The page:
“Dealer success is the key to our success,” says Christian Meunier of Nissan.
Dealer-automaker relationships can get strained at times, but companies such as Nissan, which has not scored particularly high on recent dealer-satisfaction scores, are trying to make things better – and to some extent make amends.
“We wanted to hear from dealers in each region what they think we can do better,” says Christian Meunier, Nissan North America’s senior vice president-sales, marketing and operations. “So we are continuing to work with our dealers in a way that makes sense for them.”
Dealers are key players in Nissan’s goal to raise profit margins and market share, he says. “We have partnered with our dealers to improve every aspect of how we do business.”
Nissan North America has 1,077 dealerships. Since 2012, Nissan sales per outlet have increased nearly 34%. “Dealer success is the key to our success,” Meunier says.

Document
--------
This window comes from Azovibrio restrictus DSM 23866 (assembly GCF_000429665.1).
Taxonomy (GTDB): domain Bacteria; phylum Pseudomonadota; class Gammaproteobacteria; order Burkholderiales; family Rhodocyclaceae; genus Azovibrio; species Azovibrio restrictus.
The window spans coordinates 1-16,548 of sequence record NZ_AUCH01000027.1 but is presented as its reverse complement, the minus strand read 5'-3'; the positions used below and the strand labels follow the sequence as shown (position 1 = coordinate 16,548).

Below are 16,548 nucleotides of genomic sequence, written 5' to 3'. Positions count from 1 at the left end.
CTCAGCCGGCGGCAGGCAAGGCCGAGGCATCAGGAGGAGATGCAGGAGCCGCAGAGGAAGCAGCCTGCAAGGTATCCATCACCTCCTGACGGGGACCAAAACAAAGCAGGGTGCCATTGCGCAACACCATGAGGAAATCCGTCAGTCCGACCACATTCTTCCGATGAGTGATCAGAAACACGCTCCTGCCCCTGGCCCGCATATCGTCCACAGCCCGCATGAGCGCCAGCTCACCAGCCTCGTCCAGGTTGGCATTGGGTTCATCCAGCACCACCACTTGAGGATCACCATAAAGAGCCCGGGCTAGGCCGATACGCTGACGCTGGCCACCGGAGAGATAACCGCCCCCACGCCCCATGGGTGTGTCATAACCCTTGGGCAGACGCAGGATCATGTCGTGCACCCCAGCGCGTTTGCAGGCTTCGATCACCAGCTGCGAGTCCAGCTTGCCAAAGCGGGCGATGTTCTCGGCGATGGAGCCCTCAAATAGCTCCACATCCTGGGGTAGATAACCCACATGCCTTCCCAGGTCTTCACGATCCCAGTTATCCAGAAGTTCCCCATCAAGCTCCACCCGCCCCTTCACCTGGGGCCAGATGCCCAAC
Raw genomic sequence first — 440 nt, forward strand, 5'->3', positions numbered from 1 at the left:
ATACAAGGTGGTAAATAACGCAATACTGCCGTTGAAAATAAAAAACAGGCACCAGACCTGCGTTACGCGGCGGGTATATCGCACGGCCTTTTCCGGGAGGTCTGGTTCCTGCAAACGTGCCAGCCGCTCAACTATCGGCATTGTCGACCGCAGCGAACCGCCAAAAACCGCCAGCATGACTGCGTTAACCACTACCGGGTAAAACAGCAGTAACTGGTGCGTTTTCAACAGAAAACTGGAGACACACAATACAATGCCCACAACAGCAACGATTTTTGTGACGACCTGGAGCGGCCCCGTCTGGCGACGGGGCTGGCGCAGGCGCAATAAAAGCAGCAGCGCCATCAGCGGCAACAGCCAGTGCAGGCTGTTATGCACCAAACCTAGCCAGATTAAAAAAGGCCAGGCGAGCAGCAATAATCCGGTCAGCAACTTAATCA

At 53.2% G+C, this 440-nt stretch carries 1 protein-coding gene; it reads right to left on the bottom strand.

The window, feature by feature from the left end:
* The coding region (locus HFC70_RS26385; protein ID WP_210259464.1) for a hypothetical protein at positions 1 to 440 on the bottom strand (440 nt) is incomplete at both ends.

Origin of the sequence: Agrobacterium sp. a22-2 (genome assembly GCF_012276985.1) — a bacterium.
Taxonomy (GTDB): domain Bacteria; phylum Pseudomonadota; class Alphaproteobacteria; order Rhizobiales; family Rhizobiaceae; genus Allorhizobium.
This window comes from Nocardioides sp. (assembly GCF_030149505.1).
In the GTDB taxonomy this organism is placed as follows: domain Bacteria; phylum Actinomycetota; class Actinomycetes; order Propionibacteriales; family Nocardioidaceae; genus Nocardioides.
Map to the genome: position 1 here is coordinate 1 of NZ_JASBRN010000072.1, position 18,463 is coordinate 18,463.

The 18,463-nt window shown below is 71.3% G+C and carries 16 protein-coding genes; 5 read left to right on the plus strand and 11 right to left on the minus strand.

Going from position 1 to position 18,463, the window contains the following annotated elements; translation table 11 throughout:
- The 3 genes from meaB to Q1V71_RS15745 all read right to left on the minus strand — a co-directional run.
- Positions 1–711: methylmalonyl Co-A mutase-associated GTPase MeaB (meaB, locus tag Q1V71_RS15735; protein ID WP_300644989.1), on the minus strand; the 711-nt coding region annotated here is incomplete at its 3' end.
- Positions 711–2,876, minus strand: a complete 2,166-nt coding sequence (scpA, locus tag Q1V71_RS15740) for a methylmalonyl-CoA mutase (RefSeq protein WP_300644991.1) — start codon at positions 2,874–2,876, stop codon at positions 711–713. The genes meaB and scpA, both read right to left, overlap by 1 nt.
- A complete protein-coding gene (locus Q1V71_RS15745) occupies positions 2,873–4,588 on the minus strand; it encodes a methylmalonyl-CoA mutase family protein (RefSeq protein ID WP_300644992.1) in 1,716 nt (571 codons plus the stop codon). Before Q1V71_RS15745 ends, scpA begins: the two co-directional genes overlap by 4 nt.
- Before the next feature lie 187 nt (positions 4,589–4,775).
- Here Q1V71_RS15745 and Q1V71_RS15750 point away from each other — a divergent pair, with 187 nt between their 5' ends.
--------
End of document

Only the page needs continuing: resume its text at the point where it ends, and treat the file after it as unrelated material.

Nissan has scored below the industry average in the National Automobile Dealers Assn.’s dealer-attitude surveys. The automaker has sought to address that shortcoming.
Strong dealer relationships have helped Toyota in sales and customer retention, says Bill Fay, group vice president and general manager of Toyota Motor Sales, U.S.A.
Last decade, Toyota dealers were scoring relatively low on customer satisfaction scores. Toyota responded by launching a program to make dealerships more customer friendly. It seems to have worked, as Fay speaks of increased customer retention, more service-department business and “all-time dealer profit levels.”
Toyota has 1,238 dealers in the U.S. and 235 Lexus dealers.
At Toyota’s dealer meeting in September, the automaker introduced an updated marketing agreement that took effect this year. It includes guidelines on minimum-allowable advertised pricing and clarification on digital advertising.
“Technology is enabling new ways of doing business and clearly empowering consumers. An important step in meeting the needs of the customer is the updates Toyota is making to its covenant,” Fay says.
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